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Church Practices Affected by Flu Epidemic
By
Carol Zimmermann
Source: Catholic News Service
Published: Saturday, January 19, 2013
Click here to email! Email | Click here to print! Print | Size: A A |  
 

A man fills out paperwork before getting a flu vaccine injection at a health care clinic in Boston Jan. 12.
WASHINGTON (CNS) — This year amid the raging flu epidemic in the United States, several dioceses have issued recommendations for receiving Communion, offering the sign of peace and even attending Mass.

According to a report by the U.S. Centers for Disease Control and Prevention, the flu season started earlier than usual this year. As of Jan. 16, 47 states were reporting widespread influenza activity, up from 41 states the previous week. The report also stated that the flu was beginning to subside in some areas, especially in the Southeast, where it first appeared.

The U.S. Conference of Catholic Bishops posted on its Facebook page and blog the recommendations it offered in 2009 regarding the flu and church practices.

The recommendations stressed that the diocesan bishop should always be consulted regarding any changes or restriction of options in the celebration of the liturgy.

It also noted that in localities where outbreak of influenza was high, "bishops have introduced several liturgical adaptations in regard to such practices as the distribution of holy Communion and the exchange of the sign of peace in order to limit the spread of contagion."

The recommendations urged the use of common sense and basic hygiene stressing that priests, deacons, and extraordinary ministers of holy Communion should "always wash their hands before Mass" and that the "the faithful should be instructed not to receive from the cup if they feel ill."

In mid-January, several Catholic dioceses posted guidelines on their websites about liturgical practices during flu season.

Guidelines posted online by the Washington Archdiocese stressed that "no one is ever under an obligation to shake hands during the sign of peace" and that a statement, bow or other gesture is appropriate.

It also noted that "no one is ever under an obligation to receive from the chalice" and that "anyone who is ill, or suspects he or she is ill, should refrain from receiving from the chalice out of good will and consider receiving the host in the hand rather than by the mouth."

The archdiocesan guideline also urged Catholics who are unwell to "consider remaining at home" and if possible, watching the televised Mass.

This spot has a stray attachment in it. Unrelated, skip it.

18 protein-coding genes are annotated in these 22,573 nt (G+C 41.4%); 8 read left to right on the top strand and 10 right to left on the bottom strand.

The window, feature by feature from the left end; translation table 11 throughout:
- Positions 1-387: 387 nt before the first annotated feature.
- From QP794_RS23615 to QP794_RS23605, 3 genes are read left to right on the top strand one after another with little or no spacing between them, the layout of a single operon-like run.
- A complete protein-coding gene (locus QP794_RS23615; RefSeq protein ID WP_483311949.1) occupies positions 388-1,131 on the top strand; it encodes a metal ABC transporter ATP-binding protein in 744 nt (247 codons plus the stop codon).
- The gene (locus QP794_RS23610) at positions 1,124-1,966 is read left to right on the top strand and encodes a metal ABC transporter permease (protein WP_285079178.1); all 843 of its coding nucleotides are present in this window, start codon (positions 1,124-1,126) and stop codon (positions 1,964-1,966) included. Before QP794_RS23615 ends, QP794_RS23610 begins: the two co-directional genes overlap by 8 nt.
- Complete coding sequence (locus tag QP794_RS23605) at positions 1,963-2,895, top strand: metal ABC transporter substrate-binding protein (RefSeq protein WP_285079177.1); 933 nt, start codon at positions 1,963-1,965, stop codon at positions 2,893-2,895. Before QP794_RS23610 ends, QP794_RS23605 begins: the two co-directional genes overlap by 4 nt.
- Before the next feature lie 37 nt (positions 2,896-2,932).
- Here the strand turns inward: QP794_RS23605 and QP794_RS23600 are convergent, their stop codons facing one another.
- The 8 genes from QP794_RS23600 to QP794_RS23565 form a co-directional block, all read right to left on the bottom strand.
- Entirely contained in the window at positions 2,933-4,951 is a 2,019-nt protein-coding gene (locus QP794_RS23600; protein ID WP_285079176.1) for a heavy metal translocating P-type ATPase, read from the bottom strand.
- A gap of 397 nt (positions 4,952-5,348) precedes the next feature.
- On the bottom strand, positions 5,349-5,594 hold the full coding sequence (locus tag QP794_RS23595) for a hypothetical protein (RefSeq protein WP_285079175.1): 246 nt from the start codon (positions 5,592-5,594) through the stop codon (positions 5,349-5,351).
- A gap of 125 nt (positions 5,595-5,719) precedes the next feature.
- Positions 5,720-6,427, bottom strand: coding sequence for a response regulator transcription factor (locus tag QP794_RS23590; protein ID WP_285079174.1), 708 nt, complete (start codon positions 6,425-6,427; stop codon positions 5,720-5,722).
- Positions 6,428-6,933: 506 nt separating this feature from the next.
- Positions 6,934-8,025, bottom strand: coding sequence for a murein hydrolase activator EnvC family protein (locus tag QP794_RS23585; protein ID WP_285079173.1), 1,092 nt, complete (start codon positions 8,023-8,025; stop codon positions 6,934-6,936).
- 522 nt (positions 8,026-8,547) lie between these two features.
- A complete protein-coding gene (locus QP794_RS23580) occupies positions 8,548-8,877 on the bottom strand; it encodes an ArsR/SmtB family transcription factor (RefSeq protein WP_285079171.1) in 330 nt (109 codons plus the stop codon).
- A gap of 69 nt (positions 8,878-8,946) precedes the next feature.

Priests in the Boston and New York archdioceses received letters in mid-January reminding them they could suspend distributing wine from a the Communion chalice and suggesting they ask parishioners to bow instead of shaking hands to wish one another the sign of peace to curb the spread of flu germs.

Some bishops went a step beyond recommendations and stressed that during the flu season, Communion would only be offered in form of consecrated bread and parishioners should not shake hands at the sign of peace.

Bishop Peter A. Libasci of Manchester, N.H., said the extreme flu season in New Hampshire made it necessary to follow such precautions.

"As always, your pastoral judgment is critical to ensure that these temporary changes are seen as being in the best interest of the faithful, as well as ensuring that no one with special circumstances is excluded from the table," he wrote.

"Once the flu season is over, we will quickly reinstitute our traditional means of sharing the sign of peace and norm of distributing Communion from the cup for those parishes that elect to do so at each Sunday celebration of the Eucharist," he added.

Bishop Michael D. Pfeifer of San Angelo, Texas, also made the same recommendation. In a Jan. 11 letter to diocesan priests, he requested that they "suspend the use of the Communion cup at all Masses" until further notice. He also recommended that parishioners not offer the sign of peace with a handshake, but simply offer the exchange verbally or with a bow.

"Once the danger of transmitting the flu has lessened, I will restore the use of the Communion cup," he wrote.


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